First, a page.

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veneer went wrong :(

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thomaskennedy

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i went to my shop to have a look at my veneer around 4 days ago, only to find that one side had bubbled! i went down today and found that the other side had bubbled! :oops: :cry:

what do i do now? i guess ill have to ripp it all off and start again!
i used contact adhesive on it, maybe this is the problem? or maybe because it is just wood (ie. not the backed stuff!)

help would be apreciated!

Cheers

Tom
 

Adam

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I can't help with your current predicament, only to say I have been successfull with regular PVA in the past.

Adam
 

sawdustalley

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Could be moisture?

Maybe you did not wait long enough once applying the contact cement. You are meant to leave it till it becomes just tacky - but dry.

Did you apply it to both surfaces are you are suppost to?
 

Chris Knight

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Tom,

I know people do it but I would never use contact adhesive for veneering. There are just so many ways for it to go wrong and it is hard to correct the problems when they do arise. In your case, heat (as in sun through a window) or solvents as in any finish, can cause bubbles and also moisture if the veneer was not stuck down properly all over in the first place.

Veneering demands and gets a huge amount of attention in the woodworking literature and before you waste money on expensive veneers and disappointing failures, I recommend you read a book on the subject. I have many books on veneering but the one I mostly recommend is http://www.amazon.co.uk/exec/obidos/ASI ... 71-8500618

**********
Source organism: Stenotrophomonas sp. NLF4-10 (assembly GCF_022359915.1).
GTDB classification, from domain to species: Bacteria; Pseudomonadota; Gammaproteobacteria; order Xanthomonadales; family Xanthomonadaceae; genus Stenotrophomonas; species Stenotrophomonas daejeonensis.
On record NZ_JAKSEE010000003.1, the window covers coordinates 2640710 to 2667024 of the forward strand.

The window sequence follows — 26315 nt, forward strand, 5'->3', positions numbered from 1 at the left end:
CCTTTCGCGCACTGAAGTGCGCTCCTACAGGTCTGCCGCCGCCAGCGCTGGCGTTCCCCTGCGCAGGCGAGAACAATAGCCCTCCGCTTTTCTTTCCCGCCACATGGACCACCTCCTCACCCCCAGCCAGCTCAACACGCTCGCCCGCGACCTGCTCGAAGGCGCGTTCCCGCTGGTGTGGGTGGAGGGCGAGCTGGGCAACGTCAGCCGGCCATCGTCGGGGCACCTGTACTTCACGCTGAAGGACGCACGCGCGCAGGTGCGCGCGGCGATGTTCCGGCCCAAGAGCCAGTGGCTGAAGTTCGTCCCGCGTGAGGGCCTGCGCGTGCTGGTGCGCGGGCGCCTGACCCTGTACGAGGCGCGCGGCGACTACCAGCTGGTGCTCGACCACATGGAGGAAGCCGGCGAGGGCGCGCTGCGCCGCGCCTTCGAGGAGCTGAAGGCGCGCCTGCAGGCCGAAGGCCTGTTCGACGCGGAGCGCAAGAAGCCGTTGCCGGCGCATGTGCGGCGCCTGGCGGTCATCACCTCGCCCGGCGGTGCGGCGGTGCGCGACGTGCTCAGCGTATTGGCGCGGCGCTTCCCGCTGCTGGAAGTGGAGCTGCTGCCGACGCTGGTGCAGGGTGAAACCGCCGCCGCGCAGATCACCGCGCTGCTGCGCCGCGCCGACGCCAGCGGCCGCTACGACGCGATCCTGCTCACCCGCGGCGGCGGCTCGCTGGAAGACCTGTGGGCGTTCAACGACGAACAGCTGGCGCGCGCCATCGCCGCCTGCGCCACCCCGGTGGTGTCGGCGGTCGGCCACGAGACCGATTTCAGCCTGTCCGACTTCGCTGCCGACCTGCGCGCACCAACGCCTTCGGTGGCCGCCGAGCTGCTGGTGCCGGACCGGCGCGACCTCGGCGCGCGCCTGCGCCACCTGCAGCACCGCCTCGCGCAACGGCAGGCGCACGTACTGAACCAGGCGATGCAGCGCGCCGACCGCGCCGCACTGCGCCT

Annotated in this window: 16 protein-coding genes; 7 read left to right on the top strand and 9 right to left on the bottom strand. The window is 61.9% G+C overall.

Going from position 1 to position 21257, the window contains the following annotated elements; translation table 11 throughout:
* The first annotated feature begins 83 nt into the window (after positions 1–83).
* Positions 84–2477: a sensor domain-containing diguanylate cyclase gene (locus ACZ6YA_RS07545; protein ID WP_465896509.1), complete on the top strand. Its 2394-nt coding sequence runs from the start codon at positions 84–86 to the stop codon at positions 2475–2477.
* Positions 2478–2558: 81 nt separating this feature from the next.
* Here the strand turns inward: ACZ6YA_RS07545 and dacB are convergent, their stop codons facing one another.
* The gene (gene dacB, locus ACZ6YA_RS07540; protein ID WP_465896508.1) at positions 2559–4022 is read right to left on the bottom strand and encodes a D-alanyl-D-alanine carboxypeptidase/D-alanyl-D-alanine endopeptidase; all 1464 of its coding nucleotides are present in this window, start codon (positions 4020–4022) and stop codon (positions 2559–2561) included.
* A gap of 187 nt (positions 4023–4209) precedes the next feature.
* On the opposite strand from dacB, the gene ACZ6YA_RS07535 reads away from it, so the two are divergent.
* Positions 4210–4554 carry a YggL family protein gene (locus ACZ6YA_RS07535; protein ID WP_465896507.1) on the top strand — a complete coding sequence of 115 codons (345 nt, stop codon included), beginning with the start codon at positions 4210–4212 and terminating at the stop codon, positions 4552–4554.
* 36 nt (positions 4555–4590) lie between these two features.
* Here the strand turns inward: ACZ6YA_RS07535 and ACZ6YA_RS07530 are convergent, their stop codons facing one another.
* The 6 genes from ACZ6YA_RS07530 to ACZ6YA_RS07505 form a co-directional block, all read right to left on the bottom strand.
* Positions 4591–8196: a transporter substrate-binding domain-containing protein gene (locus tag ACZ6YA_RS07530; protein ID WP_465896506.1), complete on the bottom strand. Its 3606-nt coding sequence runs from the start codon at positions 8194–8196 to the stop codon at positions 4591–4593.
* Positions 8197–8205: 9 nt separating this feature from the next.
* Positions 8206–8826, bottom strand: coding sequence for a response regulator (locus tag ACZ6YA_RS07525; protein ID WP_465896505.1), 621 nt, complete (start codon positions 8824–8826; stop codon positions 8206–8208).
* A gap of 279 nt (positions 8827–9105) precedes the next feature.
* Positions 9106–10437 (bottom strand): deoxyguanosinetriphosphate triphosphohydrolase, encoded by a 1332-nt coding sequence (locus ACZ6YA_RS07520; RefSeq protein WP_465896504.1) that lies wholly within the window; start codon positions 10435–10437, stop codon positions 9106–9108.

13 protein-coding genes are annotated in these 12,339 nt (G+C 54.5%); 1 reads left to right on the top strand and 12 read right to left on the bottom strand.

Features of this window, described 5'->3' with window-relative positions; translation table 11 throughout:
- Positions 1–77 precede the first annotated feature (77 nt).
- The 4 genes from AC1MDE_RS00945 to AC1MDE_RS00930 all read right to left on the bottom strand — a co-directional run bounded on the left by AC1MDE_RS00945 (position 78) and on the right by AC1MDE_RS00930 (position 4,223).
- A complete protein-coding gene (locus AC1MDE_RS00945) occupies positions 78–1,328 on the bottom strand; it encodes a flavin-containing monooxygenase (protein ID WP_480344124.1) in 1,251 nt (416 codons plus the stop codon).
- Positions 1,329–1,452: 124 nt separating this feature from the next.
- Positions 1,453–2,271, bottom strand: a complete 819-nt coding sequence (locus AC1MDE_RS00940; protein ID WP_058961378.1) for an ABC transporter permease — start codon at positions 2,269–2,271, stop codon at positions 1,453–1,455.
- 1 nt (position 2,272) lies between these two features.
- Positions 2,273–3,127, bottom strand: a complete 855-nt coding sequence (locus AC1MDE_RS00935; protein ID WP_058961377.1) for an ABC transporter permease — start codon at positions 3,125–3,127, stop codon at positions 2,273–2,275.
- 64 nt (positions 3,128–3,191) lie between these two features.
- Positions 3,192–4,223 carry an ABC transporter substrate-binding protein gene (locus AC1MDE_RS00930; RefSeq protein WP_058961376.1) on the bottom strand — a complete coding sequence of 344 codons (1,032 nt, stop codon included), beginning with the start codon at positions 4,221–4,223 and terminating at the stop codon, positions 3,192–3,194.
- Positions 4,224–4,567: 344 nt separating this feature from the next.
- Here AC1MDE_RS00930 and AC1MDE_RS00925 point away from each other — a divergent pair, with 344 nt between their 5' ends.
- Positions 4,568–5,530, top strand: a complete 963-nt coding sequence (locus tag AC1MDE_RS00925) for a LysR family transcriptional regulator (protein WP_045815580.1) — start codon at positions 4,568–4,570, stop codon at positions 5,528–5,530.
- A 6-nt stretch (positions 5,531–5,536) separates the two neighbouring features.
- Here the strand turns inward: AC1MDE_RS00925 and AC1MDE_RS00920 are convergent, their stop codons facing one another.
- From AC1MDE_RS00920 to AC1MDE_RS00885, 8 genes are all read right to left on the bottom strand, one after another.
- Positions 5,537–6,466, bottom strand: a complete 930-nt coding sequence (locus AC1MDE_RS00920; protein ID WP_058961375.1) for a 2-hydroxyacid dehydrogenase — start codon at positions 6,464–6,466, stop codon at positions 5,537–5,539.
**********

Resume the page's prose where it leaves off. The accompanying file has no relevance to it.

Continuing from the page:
This is written by a guy that really does a lot of veneering and is hugely practical. He covers most types of veneering but majors on the iron-on PVA glue method. I can vouch for this as a fairly straightforward way to do things and a big advantage of the method is that it needs no veneer press or clamping with cauls.
 

Keith Smith

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Thomas,if you have nothing to loose try using an iron on the bubbles, you need just enough heat to activate the glue. It does work especially if the glue has not had too long to harden; but be careful, if you use too much heat the wood shrinks and cracks appear.

Good luck

Keith
 

Gill

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Hi Thomas

It's heartbreaking when the veneer bubbles up like that. Unfortunately, there's not a lot that you can do to rescue the situation.

If there are just a couple of bubbles, it might be worth cutting into them with a scalpel to release any trapped air. Then apply a block of wood over the bubble and clamp it tightly. With a little careful sanding (and the judicious application of a sawdust and glue mixture :wink:) you might be able to rescue the work.

One of the problems you might have encountered, though, would be a bubble created as a result of the glue not being evenly laid. If this is the case there's little you can do without cutting out the bubble, removing the glue and infilling with a matching veneer patch. Does that sound complicated? It is. You'll be getting into the arcane arts of furniture restoration.

Perhaps it might be prudent to follow Chris's advice and use glue film for future projects.

Yours

Gill
 

norman

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Hi thomaskennedy

just a question which contact glue did you use??

regards
Norman
 

norman

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Hi thomaskennedy

I have use contact for veneering for some years now and find that the best one is EVo-STICK 528 industrial it but must be Thixotropic.
This lets you correct any faults or even to allow inlays to cut into the surface , lifted and replaced.
you say you used Evo time bond and I see that it has slight thixotropic properties. So I would use a hot air gun as a heat sourse, low heat held some way from the veneer, apply till hand warm only. rub down flat with smooth handle and the venner should grab again.
good luck!!

regards
Norman
 

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